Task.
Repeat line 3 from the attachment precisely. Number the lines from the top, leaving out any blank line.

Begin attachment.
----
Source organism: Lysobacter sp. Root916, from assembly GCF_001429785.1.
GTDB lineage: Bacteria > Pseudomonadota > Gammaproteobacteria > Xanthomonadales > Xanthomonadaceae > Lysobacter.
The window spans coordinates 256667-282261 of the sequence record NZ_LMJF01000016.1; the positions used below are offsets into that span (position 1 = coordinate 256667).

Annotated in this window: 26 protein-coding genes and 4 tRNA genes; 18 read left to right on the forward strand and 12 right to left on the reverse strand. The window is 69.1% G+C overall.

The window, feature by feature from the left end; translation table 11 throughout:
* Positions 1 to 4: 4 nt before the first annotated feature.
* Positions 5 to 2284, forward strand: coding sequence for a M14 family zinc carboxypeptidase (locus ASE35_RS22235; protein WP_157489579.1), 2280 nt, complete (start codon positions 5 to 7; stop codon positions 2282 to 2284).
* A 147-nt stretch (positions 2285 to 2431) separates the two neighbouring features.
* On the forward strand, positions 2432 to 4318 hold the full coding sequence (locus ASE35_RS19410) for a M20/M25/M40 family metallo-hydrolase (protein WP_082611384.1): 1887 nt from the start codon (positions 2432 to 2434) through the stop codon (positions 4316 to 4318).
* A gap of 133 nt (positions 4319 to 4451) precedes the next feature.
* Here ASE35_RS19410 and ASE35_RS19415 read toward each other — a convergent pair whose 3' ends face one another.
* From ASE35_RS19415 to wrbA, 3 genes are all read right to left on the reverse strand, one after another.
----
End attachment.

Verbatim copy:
The window spans coordinates 256667-282261 of the sequence record NZ_LMJF01000016.1; the positions used below are offsets into that span (position 1 = coordinate 256667).